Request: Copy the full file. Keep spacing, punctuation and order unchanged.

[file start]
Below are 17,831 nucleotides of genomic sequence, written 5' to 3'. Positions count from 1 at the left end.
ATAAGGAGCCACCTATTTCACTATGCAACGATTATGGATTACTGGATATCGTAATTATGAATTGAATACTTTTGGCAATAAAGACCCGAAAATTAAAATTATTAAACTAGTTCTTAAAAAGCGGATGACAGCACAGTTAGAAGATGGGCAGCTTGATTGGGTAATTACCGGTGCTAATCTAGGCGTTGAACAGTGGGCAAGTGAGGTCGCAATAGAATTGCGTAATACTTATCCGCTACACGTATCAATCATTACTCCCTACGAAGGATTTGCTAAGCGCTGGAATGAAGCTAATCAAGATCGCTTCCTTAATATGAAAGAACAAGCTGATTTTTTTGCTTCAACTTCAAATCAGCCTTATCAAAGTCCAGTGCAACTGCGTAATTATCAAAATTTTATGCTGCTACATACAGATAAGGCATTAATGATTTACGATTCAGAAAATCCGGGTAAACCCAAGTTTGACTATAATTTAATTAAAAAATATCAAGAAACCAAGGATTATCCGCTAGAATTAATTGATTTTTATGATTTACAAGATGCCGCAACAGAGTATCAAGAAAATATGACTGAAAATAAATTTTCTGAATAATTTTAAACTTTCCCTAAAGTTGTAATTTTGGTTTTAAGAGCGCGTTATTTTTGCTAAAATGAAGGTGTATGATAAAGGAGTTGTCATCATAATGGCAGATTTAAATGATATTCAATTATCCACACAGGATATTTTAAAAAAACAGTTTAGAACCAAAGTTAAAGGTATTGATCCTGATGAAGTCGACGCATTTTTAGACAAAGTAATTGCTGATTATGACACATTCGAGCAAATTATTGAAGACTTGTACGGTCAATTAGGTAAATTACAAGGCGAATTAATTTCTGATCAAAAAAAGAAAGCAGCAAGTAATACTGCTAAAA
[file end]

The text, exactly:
Below are 17,831 nucleotides of genomic sequence, written 5' to 3'. Positions count from 1 at the left end.
ATAAGGAGCCACCTATTTCACTATGCAACGATTATGGATTACTGGATATCGTAATTATGAATTGAATACTTTTGGCAATAAAGACCCGAAAATTAAAATTATTAAACTAGTTCTTAAAAAGCGGATGACAGCACAGTTAGAAGATGGGCAGCTTGATTGGGTAATTACCGGTGCTAATCTAGGCGTTGAACAGTGGGCAAGTGAGGTCGCAATAGAATTGCGTAATACTTATCCGCTACACGTATCAATCATTACTCCCTACGAAGGATTTGCTAAGCGCTGGAATGAAGCTAATCAAGATCGCTTCCTTAATATGAAAGAACAAGCTGATTTTTTTGCTTCAACTTCAAATCAGCCTTATCAAAGTCCAGTGCAACTGCGTAATTATCAAAATTTTATGCTGCTACATACAGATAAGGCATTAATGATTTACGATTCAGAAAATCCGGGTAAACCCAAGTTTGACTATAATTTAATTAAAAAATATCAAGAAACCAAGGATTATCCGCTAGAATTAATTGATTTTTATGATTTACAAGATGCCGCAACAGAGTATCAAGAAAATATGACTGAAAATAAATTTTCTGAATAATTTTAAACTTTCCCTAAAGTTGTAATTTTGGTTTTAAGAGCGCGTTATTTTTGCTAAAATGAAGGTGTATGATAAAGGAGTTGTCATCATAATGGCAGATTTAAATGATATTCAATTATCCACACAGGATATTTTAAAAAAACAGTTTAGAACCAAAGTTAAAGGTATTGATCCTGATGAAGTCGACGCATTTTTAGACAAAGTAATTGCTGATTATGACACATTCGAGCAAATTATTGAAGACTTGTACGGTCAATTAGGTAAATTACAAGGCGAATTAATTTCTGATCAAAAAAAGAAAGCAGCAAGTAATACTGCTAAAA